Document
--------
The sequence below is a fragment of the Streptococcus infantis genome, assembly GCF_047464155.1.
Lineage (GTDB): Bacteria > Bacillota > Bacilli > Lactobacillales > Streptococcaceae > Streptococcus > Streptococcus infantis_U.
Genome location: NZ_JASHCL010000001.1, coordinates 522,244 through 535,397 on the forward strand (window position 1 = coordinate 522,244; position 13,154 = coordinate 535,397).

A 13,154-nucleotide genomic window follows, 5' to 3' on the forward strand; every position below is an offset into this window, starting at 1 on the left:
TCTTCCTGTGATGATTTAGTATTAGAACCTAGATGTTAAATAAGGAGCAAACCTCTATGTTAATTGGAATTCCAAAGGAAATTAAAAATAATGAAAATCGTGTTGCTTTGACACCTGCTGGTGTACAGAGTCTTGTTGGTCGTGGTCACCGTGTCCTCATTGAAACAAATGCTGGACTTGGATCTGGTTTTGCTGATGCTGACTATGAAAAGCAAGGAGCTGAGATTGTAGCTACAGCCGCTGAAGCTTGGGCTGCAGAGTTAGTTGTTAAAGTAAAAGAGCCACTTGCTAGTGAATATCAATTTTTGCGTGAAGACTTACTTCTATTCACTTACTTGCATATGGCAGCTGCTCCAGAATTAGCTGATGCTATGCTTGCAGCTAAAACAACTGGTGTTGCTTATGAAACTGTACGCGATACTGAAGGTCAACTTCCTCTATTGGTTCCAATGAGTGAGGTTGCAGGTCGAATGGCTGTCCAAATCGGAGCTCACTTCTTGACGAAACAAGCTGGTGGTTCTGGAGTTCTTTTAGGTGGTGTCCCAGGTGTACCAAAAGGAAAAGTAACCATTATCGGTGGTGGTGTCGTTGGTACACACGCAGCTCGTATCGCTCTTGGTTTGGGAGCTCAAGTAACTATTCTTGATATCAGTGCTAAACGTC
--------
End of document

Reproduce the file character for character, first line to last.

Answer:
The sequence below is a fragment of the Streptococcus infantis genome, assembly GCF_047464155.1.
Lineage (GTDB): Bacteria > Bacillota > Bacilli > Lactobacillales > Streptococcaceae > Streptococcus > Streptococcus infantis_U.
Genome location: NZ_JASHCL010000001.1, coordinates 522,244 through 535,397 on the forward strand (window position 1 = coordinate 522,244; position 13,154 = coordinate 535,397).

A 13,154-nucleotide genomic window follows, 5' to 3' on the forward strand; every position below is an offset into this window, starting at 1 on the left:
TCTTCCTGTGATGATTTAGTATTAGAACCTAGATGTTAAATAAGGAGCAAACCTCTATGTTAATTGGAATTCCAAAGGAAATTAAAAATAATGAAAATCGTGTTGCTTTGACACCTGCTGGTGTACAGAGTCTTGTTGGTCGTGGTCACCGTGTCCTCATTGAAACAAATGCTGGACTTGGATCTGGTTTTGCTGATGCTGACTATGAAAAGCAAGGAGCTGAGATTGTAGCTACAGCCGCTGAAGCTTGGGCTGCAGAGTTAGTTGTTAAAGTAAAAGAGCCACTTGCTAGTGAATATCAATTTTTGCGTGAAGACTTACTTCTATTCACTTACTTGCATATGGCAGCTGCTCCAGAATTAGCTGATGCTATGCTTGCAGCTAAAACAACTGGTGTTGCTTATGAAACTGTACGCGATACTGAAGGTCAACTTCCTCTATTGGTTCCAATGAGTGAGGTTGCAGGTCGAATGGCTGTCCAAATCGGAGCTCACTTCTTGACGAAACAAGCTGGTGGTTCTGGAGTTCTTTTAGGTGGTGTCCCAGGTGTACCAAAAGGAAAAGTAACCATTATCGGTGGTGGTGTCGTTGGTACACACGCAGCTCGTATCGCTCTTGGTTTGGGAGCTCAAGTAACTATTCTTGATATCAGTGCTAAACGTC